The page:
“When Meth Was an Antidepressant”
The Atlantic compares the use of meth as a “top-line antidepressant” in the 1930s to the 1950s to debates over the use of medicinal marijuana today. “It’s an example of how pharmaceuticals, at their core, are drugs. They’re chemicals that were mixed together and believed to be beneficial to humanity, until they weren't.”
Despite “Flurry of Interest,” Ketamine Remains Unproven For Depression
In 2014, then National Institute of Mental Health (NIMH) director, Thomas Insel, speculated that ketamine “might be the most important breakthrough in antidepressant treatment in decades.” A recent review of the research suggests that while ketamine may produce a rapid short-term improvement in depression, the effect is short-lived and the potential for addiction and dependence warrants considerable caution.
Study Claims Marijuana Can Treat “ADHD”
A small study of 30 participants in Germany claims that cannabis can be used to treat “ADHD” because it increases the availability of dopamine. "This then has the same effect but is a different mechanism of action than stimulants like Ritalin and dexedrine amphetamine, which act by binding to the dopamine and interfering with the metabolic breakdown of dopamine." According to the report, 22 of the 30 participants opted to discontinue their prescriptions in favor of medical marijuana.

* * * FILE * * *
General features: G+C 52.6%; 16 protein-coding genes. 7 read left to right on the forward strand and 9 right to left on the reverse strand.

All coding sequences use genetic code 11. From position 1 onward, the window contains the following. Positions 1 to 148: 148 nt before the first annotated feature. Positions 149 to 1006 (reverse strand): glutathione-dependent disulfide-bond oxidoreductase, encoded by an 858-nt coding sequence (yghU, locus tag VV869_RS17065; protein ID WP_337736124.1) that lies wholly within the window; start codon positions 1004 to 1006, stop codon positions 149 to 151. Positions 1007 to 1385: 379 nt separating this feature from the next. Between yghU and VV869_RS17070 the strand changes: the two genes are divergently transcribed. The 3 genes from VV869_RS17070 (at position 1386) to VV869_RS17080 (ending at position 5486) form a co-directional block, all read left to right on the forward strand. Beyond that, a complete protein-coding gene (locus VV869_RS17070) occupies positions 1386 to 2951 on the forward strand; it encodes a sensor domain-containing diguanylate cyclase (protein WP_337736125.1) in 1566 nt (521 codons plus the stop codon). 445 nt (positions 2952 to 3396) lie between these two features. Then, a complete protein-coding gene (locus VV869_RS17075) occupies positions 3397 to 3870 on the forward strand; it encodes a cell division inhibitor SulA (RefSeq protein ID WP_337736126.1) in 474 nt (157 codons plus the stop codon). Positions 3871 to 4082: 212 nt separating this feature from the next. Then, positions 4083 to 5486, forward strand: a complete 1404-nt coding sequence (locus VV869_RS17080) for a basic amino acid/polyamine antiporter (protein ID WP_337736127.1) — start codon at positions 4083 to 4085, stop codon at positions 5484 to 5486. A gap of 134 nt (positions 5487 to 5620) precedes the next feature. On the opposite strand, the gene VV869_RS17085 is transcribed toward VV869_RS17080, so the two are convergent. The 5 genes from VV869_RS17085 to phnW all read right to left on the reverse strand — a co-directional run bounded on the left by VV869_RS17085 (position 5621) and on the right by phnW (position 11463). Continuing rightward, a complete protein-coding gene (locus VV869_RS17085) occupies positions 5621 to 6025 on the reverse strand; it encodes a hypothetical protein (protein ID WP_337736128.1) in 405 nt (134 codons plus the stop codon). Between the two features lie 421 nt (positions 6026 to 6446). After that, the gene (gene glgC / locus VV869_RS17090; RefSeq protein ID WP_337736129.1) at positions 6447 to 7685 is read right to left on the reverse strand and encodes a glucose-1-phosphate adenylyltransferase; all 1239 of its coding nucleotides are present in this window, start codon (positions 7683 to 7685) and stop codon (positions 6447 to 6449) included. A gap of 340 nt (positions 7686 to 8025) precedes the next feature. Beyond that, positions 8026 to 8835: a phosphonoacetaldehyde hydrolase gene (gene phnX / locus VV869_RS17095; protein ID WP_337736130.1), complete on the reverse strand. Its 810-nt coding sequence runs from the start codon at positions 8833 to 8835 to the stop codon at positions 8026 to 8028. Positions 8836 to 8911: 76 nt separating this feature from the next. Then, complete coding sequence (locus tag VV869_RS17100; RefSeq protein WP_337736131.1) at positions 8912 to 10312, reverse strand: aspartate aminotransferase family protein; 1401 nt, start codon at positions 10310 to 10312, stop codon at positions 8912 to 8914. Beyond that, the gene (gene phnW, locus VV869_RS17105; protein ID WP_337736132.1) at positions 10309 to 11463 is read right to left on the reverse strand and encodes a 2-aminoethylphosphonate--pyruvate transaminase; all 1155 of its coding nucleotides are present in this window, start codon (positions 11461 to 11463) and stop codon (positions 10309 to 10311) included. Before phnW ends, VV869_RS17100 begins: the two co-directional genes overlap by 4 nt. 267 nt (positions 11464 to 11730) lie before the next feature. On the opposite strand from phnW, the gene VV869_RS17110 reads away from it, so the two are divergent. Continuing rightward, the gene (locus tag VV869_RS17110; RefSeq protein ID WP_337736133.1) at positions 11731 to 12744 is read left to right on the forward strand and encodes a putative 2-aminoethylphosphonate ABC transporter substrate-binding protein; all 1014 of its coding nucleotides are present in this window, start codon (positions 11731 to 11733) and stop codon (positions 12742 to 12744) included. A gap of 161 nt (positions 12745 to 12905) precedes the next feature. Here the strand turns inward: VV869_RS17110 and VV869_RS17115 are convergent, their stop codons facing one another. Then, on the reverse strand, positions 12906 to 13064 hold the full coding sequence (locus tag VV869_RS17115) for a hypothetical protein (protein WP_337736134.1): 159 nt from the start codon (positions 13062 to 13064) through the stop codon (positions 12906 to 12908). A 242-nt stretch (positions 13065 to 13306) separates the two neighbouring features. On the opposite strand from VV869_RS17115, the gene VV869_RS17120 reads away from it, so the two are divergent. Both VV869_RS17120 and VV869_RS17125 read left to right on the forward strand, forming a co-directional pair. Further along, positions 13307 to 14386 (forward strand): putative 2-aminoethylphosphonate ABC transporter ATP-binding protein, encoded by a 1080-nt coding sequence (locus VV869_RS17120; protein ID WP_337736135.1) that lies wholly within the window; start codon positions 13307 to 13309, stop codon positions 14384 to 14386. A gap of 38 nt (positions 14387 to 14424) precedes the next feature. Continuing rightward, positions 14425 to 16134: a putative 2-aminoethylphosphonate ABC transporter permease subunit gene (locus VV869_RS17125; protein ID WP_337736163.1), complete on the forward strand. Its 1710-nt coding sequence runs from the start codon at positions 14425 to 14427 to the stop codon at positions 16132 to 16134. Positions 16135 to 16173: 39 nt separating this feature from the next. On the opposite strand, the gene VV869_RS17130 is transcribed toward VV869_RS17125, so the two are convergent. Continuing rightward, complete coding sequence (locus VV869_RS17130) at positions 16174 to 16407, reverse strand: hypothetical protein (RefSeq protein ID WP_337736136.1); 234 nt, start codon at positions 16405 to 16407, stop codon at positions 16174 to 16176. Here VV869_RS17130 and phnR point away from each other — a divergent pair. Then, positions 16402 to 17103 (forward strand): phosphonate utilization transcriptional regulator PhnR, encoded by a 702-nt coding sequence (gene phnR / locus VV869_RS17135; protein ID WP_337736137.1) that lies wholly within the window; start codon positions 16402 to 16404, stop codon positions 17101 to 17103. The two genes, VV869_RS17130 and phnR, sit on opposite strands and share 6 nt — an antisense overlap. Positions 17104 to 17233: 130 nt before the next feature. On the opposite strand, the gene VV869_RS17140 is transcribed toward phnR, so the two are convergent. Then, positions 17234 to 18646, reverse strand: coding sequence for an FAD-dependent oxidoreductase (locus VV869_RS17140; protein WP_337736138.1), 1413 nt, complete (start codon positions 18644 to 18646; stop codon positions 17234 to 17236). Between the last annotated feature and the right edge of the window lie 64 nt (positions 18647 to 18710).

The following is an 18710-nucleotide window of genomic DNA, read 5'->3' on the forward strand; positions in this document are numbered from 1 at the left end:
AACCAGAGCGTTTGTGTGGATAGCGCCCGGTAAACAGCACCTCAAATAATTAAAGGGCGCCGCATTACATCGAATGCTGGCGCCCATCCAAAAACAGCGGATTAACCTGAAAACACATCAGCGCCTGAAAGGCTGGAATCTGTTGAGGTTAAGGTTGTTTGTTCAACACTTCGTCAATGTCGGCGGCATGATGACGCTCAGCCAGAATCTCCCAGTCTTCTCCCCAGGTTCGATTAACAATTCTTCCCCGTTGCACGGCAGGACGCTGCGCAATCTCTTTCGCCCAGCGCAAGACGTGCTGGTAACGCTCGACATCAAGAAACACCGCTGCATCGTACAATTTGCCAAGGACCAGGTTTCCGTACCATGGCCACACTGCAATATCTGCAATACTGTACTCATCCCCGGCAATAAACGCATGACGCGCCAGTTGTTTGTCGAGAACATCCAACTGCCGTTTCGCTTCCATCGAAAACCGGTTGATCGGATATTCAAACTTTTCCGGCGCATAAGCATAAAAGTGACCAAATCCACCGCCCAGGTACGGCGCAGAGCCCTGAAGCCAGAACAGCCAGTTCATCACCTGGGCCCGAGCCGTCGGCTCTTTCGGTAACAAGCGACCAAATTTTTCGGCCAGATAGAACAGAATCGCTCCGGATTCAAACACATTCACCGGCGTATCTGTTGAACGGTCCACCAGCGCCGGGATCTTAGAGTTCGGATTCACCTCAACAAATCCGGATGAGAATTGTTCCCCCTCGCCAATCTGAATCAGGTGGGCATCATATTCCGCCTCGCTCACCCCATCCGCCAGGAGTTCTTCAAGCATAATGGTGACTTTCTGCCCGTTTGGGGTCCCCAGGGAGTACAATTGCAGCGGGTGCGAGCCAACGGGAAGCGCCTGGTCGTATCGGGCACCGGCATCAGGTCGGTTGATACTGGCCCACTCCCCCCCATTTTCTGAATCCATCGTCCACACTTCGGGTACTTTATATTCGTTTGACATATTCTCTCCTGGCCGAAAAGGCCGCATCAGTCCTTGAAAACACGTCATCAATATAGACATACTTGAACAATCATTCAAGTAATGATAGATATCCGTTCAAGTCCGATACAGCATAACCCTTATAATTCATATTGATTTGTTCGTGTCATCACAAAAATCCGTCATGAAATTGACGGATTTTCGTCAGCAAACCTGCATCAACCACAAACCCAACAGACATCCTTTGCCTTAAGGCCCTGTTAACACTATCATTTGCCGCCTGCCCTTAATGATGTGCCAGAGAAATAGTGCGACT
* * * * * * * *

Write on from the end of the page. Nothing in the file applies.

“Can We Please Stop Pretending Marijuana is Harmless?”
“Underscoring the incredible momentum to legalize marijuana is the misconception that the drug can’t hurt anybody,” Dr. Sushrut Jangi writes in the Boston Globe. “It can, especially young people.” He suggests that the biochemistry of marijuana effects "systems ordinarily involved in healthy behaviors like eating, learning and forming relationships” and “throws the finely tuned system off balance.”
Cannabis for Treating Psychiatric Problems? A Clear Yes, Maybe.
Marijuana is now legal in two states, and legal for medical use in 23 states and the District of Columbia. Polls show the majority of Americans support cannabis legalization, and more and more of the country is joining the legalization trend. As a counselor working with people diagnosed with psychosis and mental illness I am often asked about my opinion and clinical experience — as well as my personal experience — with medical cannabis.